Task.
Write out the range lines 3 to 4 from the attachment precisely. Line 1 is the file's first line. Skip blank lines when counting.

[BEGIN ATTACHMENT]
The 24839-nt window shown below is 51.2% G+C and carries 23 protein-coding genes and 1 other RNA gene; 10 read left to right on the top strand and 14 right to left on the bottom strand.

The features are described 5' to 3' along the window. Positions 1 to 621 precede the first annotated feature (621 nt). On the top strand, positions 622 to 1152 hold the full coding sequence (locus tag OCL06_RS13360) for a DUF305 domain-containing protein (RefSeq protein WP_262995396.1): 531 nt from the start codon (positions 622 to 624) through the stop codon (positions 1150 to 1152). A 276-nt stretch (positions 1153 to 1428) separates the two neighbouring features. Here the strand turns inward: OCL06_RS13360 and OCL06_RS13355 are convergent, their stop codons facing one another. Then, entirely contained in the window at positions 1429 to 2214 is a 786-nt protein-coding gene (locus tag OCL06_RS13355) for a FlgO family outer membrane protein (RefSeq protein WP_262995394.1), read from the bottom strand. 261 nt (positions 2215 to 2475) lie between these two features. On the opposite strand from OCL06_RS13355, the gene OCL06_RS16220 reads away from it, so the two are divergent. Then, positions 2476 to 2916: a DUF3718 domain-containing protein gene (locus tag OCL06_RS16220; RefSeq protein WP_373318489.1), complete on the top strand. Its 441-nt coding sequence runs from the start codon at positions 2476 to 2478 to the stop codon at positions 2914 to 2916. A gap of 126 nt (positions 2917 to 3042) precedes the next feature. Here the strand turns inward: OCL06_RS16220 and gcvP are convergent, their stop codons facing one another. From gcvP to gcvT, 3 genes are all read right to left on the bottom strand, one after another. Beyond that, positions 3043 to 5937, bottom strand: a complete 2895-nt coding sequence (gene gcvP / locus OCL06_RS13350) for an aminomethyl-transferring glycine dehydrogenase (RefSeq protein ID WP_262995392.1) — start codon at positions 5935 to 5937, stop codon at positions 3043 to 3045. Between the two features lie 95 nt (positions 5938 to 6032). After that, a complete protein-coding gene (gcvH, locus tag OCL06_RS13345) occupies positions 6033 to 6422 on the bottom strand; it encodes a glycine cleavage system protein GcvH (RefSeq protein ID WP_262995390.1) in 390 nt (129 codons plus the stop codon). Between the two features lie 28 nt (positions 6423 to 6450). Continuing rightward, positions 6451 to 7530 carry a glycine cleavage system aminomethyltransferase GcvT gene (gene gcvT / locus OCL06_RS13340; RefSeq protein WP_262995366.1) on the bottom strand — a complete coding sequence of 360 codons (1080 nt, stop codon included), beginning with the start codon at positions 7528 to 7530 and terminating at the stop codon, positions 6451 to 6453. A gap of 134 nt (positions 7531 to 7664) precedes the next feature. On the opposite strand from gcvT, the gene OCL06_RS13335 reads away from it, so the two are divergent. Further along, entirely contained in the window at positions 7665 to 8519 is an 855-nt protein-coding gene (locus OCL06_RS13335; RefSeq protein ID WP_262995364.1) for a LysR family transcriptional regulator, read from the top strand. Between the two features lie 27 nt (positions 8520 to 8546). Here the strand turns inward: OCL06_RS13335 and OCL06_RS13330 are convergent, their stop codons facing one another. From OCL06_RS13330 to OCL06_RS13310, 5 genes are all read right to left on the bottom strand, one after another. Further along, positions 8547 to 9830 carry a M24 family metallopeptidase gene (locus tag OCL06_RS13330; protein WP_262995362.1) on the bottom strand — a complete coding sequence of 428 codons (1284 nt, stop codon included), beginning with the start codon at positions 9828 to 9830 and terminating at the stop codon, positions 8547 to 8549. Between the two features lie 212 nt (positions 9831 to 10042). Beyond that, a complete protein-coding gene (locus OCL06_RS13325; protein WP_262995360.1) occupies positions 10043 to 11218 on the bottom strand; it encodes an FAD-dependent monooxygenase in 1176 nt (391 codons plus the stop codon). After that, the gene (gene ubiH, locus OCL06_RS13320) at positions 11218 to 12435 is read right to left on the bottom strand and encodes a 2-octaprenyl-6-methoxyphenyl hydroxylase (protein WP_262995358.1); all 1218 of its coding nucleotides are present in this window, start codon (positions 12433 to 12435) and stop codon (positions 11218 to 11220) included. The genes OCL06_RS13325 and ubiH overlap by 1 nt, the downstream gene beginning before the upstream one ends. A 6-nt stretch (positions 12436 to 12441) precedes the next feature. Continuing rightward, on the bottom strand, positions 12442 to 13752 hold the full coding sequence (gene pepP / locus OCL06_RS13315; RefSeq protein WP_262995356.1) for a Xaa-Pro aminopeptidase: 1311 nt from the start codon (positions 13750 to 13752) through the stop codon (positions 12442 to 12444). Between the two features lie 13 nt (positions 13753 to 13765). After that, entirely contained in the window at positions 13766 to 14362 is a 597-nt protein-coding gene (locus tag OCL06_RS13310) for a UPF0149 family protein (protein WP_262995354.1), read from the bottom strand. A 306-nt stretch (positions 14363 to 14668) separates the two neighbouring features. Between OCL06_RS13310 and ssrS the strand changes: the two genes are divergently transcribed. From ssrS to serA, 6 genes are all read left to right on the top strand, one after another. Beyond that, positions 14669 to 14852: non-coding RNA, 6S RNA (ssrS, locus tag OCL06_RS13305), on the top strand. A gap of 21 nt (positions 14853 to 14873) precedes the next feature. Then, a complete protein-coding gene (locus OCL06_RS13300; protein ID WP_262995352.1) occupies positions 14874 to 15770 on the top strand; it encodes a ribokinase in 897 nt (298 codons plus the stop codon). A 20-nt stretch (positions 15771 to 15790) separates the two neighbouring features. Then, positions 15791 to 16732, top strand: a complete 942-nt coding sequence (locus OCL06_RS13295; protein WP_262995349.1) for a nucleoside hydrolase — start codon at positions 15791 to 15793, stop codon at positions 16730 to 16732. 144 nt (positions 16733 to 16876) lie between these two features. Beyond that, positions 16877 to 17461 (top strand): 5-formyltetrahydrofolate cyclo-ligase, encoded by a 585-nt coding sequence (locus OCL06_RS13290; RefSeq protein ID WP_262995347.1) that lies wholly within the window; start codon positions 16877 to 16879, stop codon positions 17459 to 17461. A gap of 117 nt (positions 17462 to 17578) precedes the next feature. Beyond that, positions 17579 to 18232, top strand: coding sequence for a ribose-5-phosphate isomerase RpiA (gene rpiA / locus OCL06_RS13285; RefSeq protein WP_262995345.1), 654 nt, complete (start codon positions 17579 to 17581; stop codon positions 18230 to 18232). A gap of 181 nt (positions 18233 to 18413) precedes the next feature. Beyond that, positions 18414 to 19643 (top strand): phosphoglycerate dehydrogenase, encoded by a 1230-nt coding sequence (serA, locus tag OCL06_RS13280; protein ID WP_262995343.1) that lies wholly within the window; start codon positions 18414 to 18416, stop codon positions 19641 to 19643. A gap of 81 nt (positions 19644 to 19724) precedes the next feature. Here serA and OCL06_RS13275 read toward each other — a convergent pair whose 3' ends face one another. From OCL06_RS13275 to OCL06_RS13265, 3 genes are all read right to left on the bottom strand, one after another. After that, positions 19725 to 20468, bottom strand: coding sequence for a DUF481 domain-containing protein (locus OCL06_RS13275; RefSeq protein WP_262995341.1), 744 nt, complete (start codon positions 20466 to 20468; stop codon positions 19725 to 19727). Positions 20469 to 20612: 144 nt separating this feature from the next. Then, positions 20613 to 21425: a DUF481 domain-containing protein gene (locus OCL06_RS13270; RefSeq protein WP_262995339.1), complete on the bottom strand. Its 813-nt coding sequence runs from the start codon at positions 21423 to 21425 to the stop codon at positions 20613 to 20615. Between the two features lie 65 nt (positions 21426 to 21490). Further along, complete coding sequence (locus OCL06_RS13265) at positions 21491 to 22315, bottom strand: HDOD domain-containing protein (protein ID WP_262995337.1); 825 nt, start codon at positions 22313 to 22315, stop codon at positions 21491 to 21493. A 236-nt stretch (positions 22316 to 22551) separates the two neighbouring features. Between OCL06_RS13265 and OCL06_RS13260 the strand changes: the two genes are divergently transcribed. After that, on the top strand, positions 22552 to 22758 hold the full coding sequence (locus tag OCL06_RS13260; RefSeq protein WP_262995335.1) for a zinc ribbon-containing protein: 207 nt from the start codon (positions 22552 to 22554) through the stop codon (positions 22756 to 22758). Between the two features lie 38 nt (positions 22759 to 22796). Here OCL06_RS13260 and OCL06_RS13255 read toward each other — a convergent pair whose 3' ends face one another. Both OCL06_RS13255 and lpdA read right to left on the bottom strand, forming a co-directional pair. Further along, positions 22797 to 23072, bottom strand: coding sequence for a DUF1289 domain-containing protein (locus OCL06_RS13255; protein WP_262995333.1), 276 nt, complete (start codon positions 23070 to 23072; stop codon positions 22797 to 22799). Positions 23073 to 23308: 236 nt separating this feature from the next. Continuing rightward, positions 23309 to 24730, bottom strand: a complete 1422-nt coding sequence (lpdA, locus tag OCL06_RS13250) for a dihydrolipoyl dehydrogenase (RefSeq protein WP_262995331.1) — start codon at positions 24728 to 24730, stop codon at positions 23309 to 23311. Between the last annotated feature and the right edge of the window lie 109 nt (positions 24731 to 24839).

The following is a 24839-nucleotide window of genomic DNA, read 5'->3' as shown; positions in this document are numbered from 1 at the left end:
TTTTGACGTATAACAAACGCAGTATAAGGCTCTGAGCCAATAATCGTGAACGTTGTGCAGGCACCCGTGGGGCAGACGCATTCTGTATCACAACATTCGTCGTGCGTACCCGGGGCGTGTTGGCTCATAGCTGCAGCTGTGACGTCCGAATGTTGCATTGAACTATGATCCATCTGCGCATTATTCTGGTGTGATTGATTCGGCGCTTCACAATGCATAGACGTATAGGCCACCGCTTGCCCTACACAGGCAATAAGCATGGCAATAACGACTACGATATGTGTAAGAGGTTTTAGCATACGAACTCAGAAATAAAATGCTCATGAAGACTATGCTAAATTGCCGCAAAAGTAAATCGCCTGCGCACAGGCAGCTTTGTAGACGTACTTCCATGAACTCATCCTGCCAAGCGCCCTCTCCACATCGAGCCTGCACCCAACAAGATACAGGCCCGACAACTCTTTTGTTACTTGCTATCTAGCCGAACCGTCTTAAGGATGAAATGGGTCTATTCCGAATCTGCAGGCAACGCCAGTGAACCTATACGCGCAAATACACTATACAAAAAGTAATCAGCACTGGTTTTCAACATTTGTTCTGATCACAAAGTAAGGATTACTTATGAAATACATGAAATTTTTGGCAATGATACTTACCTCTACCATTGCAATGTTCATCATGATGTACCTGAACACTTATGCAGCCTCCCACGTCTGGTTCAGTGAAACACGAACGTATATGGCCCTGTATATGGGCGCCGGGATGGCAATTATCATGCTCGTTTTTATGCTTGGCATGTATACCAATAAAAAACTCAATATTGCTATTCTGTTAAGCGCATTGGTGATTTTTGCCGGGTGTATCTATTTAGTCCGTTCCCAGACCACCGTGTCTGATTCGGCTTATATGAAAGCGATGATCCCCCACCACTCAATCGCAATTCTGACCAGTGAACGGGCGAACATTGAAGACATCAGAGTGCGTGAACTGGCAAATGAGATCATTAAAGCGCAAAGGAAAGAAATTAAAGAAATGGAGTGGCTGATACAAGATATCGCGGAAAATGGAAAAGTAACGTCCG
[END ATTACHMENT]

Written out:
The following is a 24839-nucleotide window of genomic DNA, read 5'->3' as shown; positions in this document are numbered from 1 at the left end:
TTTTGACGTATAACAAACGCAGTATAAGGCTCTGAGCCAATAATCGTGAACGTTGTGCAGGCACCCGTGGGGCAGACGCATTCTGTATCACAACATTCGTCGTGCGTACCCGGGGCGTGTTGGCTCATAGCTGCAGCTGTGACGTCCGAATGTTGCATTGAACTATGATCCATCTGCGCATTATTCTGGTGTGATTGATTCGGCGCTTCACAATGCATAGACGTATAGGCCACCGCTTGCCCTACACAGGCAATAAGCATGGCAATAACGACTACGATATGTGTAAGAGGTTTTAGCATACGAACTCAGAAATAAAATGCTCATGAAGACTATGCTAAATTGCCGCAAAAGTAAATCGCCTGCGCACAGGCAGCTTTGTAGACGTACTTCCATGAACTCATCCTGCCAAGCGCCCTCTCCACATCGAGCCTGCACCCAACAAGATACAGGCCCGACAACTCTTTTGTTACTTGCTATCTAGCCGAACCGTCTTAAGGATGAAATGGGTCTATTCCGAATCTGCAGGCAACGCCAGTGAACCTATACGCGCAAATACACTATACAAAAAGTAATCAGCACTGGTTTTCAACATTTGTTCTGATCACAAAGTAAGGATTACTTATGAAATACATGAAATTTTTGGCAATGATACTTACCTCTACCATTGCAATGTTCATCATGATGTACCTGAACACTTATGCAGCCTCCCACGTCTGGTTCAGTGAAACACGAACGTATATGGCCCTGTATATGGGCGCCGGGATGGCAATTATCATGCTCGTTTTTATGCTTGGCATGTATACCAATAAAAAACTCAATATTGCTATTCTGTTAAGCGCATTGGTGATTTTTGCCGGGTGTATCTATTTAGTCCGTTCCCAGACCACCGTGTCTGATTCGGCTTATATGAAAGCGATGATCCCCCACCACTCAATCGCAATTCTGACCAGTGAACGGGCGAACATTGAAGACATCAGAGTGCGTGAACTGGCAAATGAGATCATTAAAGCGCAAAGGAAAGAAATTAAAGAAATGGAGTGGCTGATACAAGATATCGCGGAAAATGGAAAAGTAACGTCCG